No doubt the Directive will have a significant impact on the EU reinsurance market, with EU reinsurers considering which Member State should be their home Member State and whether they should restructure themselves in order to take full advantage of the "passporting" possibilities. Several EU reinsurers, including Munich Re, have been preparing for major restructuring. Will other EU reinsurers follow suit? The impact of the Directive could not only affect EU reinsurers but also non-EU reinsurers. Non-EU reinsurers, who under the Directive cannot be treated more favourably than EU reinsurers, may consider whether they should have an entity regulated by a Member State in order to obtain the "passporting" advantages.

As stated above, the Directive also sets out provisions relating to finite reinsurance and ISPVs. The Directive permits Member States to lay down specific provisions concerning finite reinsurance, including mandatory conditions for inclusion in all contracts, and provisions relating to sound administrative and accounting procedures. The Directive also provides Member States with the framework to allow ISPVs to be used to provide additional reinsurance capacity. It will be interesting to see how many Member States utilise these provisions and how finite reinsurance and ISPVs within the EU reinsurance market develop as a result.

It is recognised that a unified system of reinsurance regulation in the EU could also help in the battle to reduce barriers for EU reinsurers writing US business, in particular with regard to the requirement that they post collateral. The argument is that, if EU reinsurers are subject to a tough regulatory regime, the need for collateral becomes redundant. Countries such as France, Spain and Portugal abolishing their collateral requirements may encourage other non-EU countries, particularly the US, to continue to review their policies in respect of their collateral requirements for EU reinsurers. In fact, in December 2006, the National Association of Insurance Supervisors adopted a proposal which would allow state insurance regulators to assign a rating to individual reinsurers and which would then determine the collateral requirements. If this system is implemented, it would mean that ratings and collateral requirements would not be based merely on the origin or domicile of the reinsurer. Many will view this as a major step forward.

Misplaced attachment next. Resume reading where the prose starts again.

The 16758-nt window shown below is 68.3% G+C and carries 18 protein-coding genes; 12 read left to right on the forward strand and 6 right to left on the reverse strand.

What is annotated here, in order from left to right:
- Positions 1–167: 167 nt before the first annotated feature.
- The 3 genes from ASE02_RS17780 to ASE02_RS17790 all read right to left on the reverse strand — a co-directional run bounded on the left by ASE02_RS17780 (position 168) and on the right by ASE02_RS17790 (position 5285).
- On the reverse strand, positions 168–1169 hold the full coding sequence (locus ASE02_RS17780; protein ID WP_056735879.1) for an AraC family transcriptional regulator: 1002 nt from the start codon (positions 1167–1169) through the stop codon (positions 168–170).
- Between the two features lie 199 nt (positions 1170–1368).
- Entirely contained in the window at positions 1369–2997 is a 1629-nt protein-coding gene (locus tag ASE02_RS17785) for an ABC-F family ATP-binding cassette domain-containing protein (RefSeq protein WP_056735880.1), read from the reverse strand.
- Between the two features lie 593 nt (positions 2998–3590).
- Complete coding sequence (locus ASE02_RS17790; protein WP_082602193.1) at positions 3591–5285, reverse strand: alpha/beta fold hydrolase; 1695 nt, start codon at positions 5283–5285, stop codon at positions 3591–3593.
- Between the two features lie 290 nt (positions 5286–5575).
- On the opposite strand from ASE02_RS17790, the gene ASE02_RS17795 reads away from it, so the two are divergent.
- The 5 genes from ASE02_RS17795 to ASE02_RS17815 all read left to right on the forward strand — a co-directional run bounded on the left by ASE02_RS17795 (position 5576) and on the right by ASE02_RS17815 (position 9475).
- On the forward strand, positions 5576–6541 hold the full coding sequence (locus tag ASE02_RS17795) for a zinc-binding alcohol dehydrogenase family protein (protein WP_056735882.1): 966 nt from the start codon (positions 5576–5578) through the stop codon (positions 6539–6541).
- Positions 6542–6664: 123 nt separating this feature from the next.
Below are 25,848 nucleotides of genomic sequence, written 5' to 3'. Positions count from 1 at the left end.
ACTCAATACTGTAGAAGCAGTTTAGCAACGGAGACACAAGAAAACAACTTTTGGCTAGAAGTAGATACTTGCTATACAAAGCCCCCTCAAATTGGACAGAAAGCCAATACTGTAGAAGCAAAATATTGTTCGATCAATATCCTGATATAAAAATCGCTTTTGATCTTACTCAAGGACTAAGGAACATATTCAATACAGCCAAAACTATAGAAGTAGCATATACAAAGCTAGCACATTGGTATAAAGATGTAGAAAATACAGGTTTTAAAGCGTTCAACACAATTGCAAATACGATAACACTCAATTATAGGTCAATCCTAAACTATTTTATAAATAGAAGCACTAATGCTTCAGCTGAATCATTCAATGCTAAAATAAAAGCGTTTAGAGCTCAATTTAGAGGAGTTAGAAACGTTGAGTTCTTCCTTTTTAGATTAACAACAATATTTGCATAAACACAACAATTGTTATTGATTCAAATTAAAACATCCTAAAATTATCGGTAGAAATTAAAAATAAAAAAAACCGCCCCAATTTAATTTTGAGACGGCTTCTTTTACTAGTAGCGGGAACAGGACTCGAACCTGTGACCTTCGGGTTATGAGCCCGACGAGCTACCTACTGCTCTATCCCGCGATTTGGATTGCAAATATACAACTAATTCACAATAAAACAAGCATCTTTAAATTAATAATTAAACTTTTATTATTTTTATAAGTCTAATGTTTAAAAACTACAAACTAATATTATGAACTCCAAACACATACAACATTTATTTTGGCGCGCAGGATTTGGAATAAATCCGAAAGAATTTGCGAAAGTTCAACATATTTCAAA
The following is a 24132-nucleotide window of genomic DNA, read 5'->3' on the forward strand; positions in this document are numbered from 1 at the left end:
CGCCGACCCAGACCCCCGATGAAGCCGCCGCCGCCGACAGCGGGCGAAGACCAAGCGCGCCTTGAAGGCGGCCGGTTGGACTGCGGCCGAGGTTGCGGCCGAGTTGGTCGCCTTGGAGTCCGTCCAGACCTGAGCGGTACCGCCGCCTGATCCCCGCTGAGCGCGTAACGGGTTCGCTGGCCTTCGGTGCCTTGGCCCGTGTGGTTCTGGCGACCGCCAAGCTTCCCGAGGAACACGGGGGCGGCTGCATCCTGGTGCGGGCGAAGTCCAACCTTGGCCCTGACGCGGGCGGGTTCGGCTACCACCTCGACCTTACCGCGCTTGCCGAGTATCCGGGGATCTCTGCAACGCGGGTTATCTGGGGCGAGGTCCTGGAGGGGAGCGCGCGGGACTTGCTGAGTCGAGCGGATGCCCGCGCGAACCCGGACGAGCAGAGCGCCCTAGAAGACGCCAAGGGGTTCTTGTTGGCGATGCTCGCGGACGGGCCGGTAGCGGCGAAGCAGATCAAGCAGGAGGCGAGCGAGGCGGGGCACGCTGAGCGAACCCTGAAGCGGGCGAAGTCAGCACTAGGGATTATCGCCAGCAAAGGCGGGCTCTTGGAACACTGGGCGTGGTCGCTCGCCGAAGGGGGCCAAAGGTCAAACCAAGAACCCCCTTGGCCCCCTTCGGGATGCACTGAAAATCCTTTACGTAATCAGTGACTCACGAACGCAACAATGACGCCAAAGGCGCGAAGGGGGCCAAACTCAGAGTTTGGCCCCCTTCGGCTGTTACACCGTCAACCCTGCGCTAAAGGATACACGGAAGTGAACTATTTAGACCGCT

Clearly, as mentioned above, the impact of the harmonised prudential supervisory framework put in place by the Directive will vary between the Member States, with little or no impact in some or alternatively the creation of a whole new system in others. It is, however, the wider implications of this new framework that could be most significant. Will finite reinsurance and/or ISPVs become more widely available within the EU reinsurance market? Will there be the major restructuring of EU reinsurers as a result? Will the USA's collateral barriers fall as a consequence? Time will tell.

The content of this article is intended to provide a general guide to the subject matter. Specialist advice should be sought about your specific circumstances.